The big government traditions of the Republican Party
I've been meaning to write an entry about this for a while. The Republican Party was just a reincarnation of the Whigs, who were big-government types that believed in "internal improvements" and tariffs. Thus Republicans have always been about big government from the beginning. Abraham Lincon, Thomas DiLorenzo has pointed out, was "The Great Centralizer" in how he expanded federal powers during a time of war -- just like today. Teddy Roosevelt was a progressive, Herbert Hoover tried proto-Keynesian attempts to stimulate the economy, Nixon was a self-professed Keynesian, and then there's GWB. He has more than disappointed me because I still support him about Iraq, and I applaud his 2001 tax cuts as having come at the perfect time (keeping the recession from getting worse). But he's just a big government believer who is loyal to his party -- he's "conservative" when it helps the GOP, and he's an LBJ-class spender when it helps the GOP. If anyone had doubts, Katrina's aftermath proved that he doesn't think twice about new big government programs.
Reagan once said in an interview with Reason magazine that "libertarianism is the heart and soul of conservatism," but conservatism has never been the heart and soul of the Republican Party. Modern conservatives (genuine conservatives who are libertarian-leaning because they promote limited government) are actually a relatively new to the GOP in terms of having a major influence. Coolidge was quite free-market and worked with Congress to slash taxes, but Republicans as a whole didn't really emphasize limited government (Russell Kirk's 7th and 9th principles in particular) as the ideal until Goldwater and Reagan. That revolution didn't last long, because most Republicans hypocritically touted "limited government" only as a way to criticize Democrats and regain control of Congress. What's happened since 1994? After retaking Congress on a platform of limited government principles, Republicans learned that they can create more and more big government programs (which they always loved at heart) to stay in power.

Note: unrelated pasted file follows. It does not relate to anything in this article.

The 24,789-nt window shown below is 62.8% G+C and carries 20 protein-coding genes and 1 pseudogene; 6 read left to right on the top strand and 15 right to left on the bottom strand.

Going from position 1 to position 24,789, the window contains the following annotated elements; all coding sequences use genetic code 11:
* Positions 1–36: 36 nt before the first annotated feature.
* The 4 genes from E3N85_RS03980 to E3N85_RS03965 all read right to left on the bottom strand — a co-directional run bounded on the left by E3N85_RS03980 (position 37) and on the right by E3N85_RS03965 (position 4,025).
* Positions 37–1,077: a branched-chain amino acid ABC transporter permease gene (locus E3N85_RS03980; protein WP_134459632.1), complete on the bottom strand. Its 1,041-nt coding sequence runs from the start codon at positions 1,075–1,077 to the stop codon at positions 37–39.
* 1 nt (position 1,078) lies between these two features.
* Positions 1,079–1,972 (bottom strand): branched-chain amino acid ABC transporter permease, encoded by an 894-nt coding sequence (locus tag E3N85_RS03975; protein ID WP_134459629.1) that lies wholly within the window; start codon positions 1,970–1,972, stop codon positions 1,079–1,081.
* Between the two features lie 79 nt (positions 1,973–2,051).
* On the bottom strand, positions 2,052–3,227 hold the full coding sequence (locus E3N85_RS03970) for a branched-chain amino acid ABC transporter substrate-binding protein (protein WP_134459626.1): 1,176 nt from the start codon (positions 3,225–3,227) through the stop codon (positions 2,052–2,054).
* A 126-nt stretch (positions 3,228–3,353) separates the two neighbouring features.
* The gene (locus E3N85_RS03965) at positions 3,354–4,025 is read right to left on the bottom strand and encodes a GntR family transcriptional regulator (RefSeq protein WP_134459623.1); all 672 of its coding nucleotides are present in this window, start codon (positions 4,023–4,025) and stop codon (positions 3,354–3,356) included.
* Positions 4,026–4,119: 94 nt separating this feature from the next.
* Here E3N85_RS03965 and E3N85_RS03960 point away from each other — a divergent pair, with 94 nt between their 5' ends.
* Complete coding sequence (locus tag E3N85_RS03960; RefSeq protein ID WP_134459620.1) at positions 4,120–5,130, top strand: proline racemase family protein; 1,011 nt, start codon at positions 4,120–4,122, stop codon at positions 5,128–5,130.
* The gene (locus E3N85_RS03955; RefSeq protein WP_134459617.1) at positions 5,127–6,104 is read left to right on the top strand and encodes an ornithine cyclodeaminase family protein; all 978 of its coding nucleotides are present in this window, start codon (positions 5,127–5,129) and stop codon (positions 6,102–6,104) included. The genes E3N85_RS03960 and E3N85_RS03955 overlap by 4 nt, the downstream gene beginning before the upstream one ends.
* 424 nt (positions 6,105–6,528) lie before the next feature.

I used to consider myself conservative, even one with libertarian leanings, but I realized that conservatives want limited government only as a means to an end. Prof. Bainbridge, a genuine conservative in the vein of Russell Kirk, has admitted as much. "Classic liberal" would serve well, and in fact that's what my patron saint Bastiat is described as. However, I refrain from using that because most people would confuse that with modern liberalism. So I call myself libertarian, but not a libertarian. Using the word as an adjective, instead of a noun, identifies my general leanings without giving me a label.